Companions in Crime: The Social Aspects of Criminal Conduct

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Cambridge University Press, Feb 18, 2002 - Psychology - 172 pages
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Criminologists often allude to 'peer influence' in explanations of crime and delinquency, but the meaning of that concept rarely receives careful attention. Companions in Crime organizes the extensive literature on peer influence and group delinquency into a coherent form for the first time. Chapters focus on the role of peers over the life course, the group nature of delinquent behavior, and the applicability of peer influence for explaining the major features of delinquent behavior. The most extensive chapter of the book examines possible mechanisms of peer influence and the evidence in favor of each. The principal thesis of Companions in Crime is that deviant behavior is predominantly social behavior, and criminologists must eventually determine the significance of that fact.
  

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Review: Companions in Crime: The Social Aspects of Criminal Conduct (Cambridge Studies in Criminology)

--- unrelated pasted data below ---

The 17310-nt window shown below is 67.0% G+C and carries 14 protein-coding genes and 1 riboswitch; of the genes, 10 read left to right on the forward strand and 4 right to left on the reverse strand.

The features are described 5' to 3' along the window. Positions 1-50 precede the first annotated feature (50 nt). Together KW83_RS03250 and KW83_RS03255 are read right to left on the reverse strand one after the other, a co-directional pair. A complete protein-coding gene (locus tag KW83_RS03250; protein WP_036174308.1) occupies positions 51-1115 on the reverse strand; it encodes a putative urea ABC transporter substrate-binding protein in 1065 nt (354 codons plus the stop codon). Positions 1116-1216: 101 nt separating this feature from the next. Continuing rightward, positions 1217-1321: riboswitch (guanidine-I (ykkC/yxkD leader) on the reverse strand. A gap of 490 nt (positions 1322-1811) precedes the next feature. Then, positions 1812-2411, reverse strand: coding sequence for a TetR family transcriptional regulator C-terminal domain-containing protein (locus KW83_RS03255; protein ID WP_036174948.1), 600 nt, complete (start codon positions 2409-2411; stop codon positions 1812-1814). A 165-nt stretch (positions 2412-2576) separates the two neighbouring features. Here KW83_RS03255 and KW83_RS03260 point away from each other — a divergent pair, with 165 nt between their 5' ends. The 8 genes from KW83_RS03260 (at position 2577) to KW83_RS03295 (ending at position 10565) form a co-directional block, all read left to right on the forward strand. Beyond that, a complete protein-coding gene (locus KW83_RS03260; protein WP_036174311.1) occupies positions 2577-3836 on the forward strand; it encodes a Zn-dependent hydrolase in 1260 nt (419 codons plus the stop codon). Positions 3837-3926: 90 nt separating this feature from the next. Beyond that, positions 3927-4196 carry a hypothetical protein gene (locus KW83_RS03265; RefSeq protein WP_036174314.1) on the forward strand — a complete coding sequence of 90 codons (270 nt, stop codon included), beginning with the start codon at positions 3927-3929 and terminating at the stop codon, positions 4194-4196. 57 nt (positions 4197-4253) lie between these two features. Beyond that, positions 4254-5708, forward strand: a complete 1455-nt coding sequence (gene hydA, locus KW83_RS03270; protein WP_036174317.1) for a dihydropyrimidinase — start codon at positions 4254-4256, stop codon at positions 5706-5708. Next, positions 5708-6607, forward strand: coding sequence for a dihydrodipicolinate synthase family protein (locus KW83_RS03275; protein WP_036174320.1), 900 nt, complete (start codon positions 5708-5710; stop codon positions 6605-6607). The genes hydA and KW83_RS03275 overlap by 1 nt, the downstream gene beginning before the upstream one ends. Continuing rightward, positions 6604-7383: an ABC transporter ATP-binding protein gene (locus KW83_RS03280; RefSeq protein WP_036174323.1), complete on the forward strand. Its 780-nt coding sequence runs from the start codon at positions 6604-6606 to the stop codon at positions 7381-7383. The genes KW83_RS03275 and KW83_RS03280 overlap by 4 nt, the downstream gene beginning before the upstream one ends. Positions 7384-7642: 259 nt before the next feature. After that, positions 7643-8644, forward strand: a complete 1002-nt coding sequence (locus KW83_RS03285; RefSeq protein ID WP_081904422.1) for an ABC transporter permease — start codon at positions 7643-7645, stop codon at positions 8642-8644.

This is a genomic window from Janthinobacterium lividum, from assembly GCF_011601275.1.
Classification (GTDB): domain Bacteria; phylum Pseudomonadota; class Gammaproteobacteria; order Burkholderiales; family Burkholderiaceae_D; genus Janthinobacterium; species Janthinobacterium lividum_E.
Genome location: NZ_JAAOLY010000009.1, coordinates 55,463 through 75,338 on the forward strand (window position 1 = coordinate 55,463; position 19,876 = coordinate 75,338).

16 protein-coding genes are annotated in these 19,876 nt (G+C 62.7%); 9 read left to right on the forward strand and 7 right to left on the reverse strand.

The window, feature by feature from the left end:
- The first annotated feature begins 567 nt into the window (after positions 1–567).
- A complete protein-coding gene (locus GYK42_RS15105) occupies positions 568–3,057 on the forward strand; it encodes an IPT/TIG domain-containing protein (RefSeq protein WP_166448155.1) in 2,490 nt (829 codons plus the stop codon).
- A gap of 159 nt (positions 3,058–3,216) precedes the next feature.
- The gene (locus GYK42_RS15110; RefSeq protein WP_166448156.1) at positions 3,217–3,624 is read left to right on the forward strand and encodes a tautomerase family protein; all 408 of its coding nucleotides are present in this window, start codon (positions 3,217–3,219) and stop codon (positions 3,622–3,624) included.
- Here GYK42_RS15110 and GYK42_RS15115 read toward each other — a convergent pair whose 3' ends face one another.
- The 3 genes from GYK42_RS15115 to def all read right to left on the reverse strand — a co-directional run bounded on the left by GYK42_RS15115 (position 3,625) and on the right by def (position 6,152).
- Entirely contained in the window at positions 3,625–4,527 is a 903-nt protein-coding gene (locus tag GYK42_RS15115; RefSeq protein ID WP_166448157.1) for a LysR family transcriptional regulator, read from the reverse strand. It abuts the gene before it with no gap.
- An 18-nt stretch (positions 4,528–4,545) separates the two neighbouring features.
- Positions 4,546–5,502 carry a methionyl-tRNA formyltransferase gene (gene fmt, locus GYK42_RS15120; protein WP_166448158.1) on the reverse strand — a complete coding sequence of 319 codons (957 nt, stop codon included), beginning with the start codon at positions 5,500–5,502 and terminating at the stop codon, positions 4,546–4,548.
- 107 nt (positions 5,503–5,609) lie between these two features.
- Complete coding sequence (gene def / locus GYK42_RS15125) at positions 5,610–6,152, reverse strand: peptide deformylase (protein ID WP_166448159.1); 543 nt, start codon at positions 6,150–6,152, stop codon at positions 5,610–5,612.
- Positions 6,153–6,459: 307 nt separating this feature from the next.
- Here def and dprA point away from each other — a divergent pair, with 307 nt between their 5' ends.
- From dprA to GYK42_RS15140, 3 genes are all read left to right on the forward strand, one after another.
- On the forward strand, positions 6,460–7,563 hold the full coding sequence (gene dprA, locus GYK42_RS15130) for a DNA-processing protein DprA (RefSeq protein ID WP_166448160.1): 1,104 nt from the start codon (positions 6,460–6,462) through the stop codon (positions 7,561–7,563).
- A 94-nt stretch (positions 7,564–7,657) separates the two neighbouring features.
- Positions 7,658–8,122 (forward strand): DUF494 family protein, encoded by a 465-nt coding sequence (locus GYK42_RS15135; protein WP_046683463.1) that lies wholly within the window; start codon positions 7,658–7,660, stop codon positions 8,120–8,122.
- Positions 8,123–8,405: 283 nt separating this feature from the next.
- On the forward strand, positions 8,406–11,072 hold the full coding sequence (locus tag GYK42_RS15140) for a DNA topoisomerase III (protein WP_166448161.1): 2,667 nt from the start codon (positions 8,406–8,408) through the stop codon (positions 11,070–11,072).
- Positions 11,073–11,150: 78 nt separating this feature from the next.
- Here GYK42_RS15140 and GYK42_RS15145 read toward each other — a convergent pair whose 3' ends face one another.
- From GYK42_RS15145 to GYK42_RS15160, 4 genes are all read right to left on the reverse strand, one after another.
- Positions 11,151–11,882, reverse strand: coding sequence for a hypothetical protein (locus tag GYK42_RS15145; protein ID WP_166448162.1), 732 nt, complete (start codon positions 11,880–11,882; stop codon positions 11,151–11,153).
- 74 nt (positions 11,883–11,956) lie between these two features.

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Interesting book had some really good insights. Read full review

Contents

Introduction
1
Preliminary Issues
4
Peers in the Life Course
11
Peers in the Life Course
12
Crosscultural Variation in Peer Interaction
14
Historical and Structural Variation
16
Social Structure
17
Industrial Societies
18
Social Learning Theory
77
CrossSex Peer Influence
79
Groups Drugs and Delinquency
80
Boredom
82
Groups as Protection
83
Cooffenders and Opportunity
84
The Virtual Peer Group
86
Summary
88

Changing Peer Relations
20
Peers as Agents of Socialization
22
Peer Group Formation
26
Parents versus Peers
28
The Group Character of Crime and Delinquency
31
Features of Delinquent Groups
34
Other Features of Delinquent Groups
36
Do Groups Matter?
39
Peers and Delinquent Conduct
45
Fear of Ridicule
46
Loyalty
49
Status
51
Ridicule Loyalty and Status
55
Crime as Collective Behavior
58
Anonymity
60
Diffusion of Responsibility
61
Delinquency as Rowdy Behavior
63
The Group as Moral Universe
65
Mechanisms of Consensus
70
Sutherlands Theory of Differential Association
73
Evaluating the Theory
75
Applying Peer Explanations of Delinquency
91
Peers and the Life Course
99
Age Peers and Identity
105
Parents Peers and Delinquency
108
The Contest between Parents and Peers
112
Gender and Delinquency
114
Summary
117
Conclusion
119
Peers and Public Policy
124
Pending Questions
127
Age and Cooffending
129
Heterogeneity of Motivation in Groups
130
Structural Variation in Peer Associations
132
Inferring Peer Influence
133
Qualifications and Clarifications
136
Final Comments
139
Suggested Readings
141
References
151
Index
169
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